I spent last Sunday night the way I spend most Sunday nights. I walked my dog, brushed my teeth, washed my face, made coffee for the next morning, and then crawled into bed where, to prep for the week ahead, I ran through all of my anxieties about my career, my body, my relationships, bee extinction, not getting enough fiber in my diet, the unidentifiable leak in my freezer, death.
Not feeling quite bleak enough, I rolled over and opened Twitter on my phone. I was scrolling through the yawning chasm of posts thinking “Yes, that also makes me sad. That does, too. Now I’m angry as well. Ha-ha that’s funny. Nope, now I’m sad again,” when I came upon a post that stilled my squirmy, worried thoughts like one of those weighted blankets. It was a video of soap.
Specifically, it was a video of someone cutting soap. The top part of the pink bar had been sliced up into tiny squares which, when the anonymous hand slowly drags a knife beneath them, rise up in soft waves and then rain down on the table below with a satisfying clackclackclackclack. The hands keep cutting until all the small cubes have fallen, and then they keep cutting, slicing long, buckling segments off the bar and leaving behind perfectly smooth planes.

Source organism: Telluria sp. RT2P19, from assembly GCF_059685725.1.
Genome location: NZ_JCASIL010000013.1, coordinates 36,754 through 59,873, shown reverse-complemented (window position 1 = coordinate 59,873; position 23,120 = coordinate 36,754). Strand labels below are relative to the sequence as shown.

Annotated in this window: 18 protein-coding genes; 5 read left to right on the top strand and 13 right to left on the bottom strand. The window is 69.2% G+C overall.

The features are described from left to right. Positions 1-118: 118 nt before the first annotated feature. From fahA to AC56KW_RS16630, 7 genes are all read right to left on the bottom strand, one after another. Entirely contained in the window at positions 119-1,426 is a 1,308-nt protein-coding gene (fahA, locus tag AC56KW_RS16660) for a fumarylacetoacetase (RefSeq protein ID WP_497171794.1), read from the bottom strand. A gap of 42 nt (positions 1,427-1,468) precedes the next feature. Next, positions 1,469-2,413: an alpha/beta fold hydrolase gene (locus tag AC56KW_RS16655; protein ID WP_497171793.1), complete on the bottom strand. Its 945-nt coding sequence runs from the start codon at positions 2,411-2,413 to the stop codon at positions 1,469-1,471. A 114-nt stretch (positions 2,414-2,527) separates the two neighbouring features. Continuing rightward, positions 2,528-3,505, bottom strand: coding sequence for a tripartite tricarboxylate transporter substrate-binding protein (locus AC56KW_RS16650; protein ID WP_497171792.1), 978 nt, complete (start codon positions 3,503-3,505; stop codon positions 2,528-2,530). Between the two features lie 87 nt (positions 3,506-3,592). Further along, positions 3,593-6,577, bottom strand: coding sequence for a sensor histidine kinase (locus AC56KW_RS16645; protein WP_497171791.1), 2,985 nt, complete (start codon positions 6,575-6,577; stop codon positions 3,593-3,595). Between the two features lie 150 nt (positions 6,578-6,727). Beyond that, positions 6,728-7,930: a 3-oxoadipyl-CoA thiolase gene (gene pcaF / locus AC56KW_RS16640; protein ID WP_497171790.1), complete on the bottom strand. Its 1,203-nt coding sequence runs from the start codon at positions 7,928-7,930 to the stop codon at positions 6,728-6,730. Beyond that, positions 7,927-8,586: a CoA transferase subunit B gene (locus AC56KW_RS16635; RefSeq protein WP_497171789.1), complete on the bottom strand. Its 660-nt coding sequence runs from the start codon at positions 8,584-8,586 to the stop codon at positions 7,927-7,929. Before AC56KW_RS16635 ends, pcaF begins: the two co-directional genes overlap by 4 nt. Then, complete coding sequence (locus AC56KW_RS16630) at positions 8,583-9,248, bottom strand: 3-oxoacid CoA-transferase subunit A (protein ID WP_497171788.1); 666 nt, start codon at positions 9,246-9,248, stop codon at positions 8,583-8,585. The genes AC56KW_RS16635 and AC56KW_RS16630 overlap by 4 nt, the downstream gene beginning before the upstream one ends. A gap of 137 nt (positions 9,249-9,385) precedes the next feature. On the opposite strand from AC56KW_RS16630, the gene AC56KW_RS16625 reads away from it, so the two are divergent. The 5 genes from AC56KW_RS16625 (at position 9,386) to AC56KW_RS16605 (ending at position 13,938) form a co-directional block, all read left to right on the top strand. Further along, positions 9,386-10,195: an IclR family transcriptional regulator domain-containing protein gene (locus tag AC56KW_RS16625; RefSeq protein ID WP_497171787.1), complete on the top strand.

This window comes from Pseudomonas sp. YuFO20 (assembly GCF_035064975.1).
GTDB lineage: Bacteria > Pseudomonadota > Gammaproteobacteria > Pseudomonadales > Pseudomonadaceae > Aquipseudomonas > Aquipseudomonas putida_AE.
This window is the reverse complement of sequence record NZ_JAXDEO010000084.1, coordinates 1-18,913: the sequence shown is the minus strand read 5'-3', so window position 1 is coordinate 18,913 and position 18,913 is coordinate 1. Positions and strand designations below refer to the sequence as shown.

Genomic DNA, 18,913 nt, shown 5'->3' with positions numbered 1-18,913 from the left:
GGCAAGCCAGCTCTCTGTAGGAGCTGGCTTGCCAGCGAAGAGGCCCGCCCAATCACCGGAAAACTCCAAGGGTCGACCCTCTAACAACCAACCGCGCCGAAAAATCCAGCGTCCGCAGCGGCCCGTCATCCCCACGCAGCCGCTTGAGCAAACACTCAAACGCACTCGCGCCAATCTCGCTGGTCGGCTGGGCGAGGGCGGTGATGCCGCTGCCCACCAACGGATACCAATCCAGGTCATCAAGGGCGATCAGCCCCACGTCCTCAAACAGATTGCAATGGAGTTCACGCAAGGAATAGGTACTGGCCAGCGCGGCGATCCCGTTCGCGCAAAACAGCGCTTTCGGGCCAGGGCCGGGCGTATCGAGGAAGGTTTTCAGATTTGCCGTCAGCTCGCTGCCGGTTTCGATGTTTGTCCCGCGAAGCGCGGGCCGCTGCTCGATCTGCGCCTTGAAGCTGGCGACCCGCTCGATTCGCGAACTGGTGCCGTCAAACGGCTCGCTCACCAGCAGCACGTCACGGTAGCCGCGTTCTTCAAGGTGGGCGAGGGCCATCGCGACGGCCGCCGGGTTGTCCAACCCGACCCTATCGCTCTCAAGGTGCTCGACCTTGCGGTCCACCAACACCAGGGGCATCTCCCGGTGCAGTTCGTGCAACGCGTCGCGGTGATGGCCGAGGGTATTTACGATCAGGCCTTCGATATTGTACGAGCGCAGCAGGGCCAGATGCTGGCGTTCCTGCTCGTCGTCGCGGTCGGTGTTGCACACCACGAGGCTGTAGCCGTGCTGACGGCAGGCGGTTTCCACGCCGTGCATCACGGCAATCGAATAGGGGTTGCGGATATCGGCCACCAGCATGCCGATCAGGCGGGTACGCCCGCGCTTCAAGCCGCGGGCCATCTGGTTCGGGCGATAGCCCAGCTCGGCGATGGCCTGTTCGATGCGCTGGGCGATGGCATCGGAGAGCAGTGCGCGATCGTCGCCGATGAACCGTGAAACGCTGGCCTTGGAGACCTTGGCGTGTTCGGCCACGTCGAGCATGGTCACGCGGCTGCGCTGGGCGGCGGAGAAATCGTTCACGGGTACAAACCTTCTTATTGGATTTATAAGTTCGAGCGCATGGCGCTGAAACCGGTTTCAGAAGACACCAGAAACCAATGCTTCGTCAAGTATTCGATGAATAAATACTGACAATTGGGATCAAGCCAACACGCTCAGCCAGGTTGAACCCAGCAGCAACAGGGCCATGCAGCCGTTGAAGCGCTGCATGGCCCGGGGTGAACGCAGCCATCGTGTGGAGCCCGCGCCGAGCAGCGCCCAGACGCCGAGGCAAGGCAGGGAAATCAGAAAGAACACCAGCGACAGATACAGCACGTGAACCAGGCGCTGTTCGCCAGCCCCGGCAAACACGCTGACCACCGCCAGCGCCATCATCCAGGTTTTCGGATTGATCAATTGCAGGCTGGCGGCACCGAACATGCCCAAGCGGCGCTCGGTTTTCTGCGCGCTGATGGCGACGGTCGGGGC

As I watched, I emitted a low, guttural growl, like a hungry bear coming upon a well-stocked and poorly guarded campsite. I replayed the video six times in a row, and then clicked the user’s handle (the unfortunately named @cuttingvids, which is remarkably similar to @Cuttingvideos) and watched every single one of their posts. Each video suffused me with the kind of warm, silky calm usually precipitated by scalp massages, or seeing one of my childhood nemeses finally get their comeuppance. They were the perfect balance of structure and chaos — the cuts were deliberate, but random, the slices so smooth, the clacks so soft. I got drowsy, and went to sleep.
Over the next couple of days, I watched the videos again and again, sometimes when I felt stressed, and sometimes when I just wanted a pleasant little break for my eyeballs. I sent them to my colleagues, who had similar reactions.
Katie Heaney said she liked the “small, orderly destruction,” and Kelly Conaboy pointed out that “it’s nice how there isn’t really a wrong slice.”
“I am obsessed with them and I don’t understand it,” said Lisa Ryan.
I don’t understand it either. It feels a little like ASMR, but also, I hate ASMR. ASMR videos have been a trend for a while; often they’re videos of people whispering, or brushing their hair. For me, they’re unsettling to listen to, and the ones with wet mouth sounds make me gag. But for some, these videos trigger an autonomous sensory meridian response — a pleasant tingling sensation that usually begins in the scalp and moves down the spine. Some have called it a “brain orgasm,” and that’s too bad, but there’s nothing we can do about it.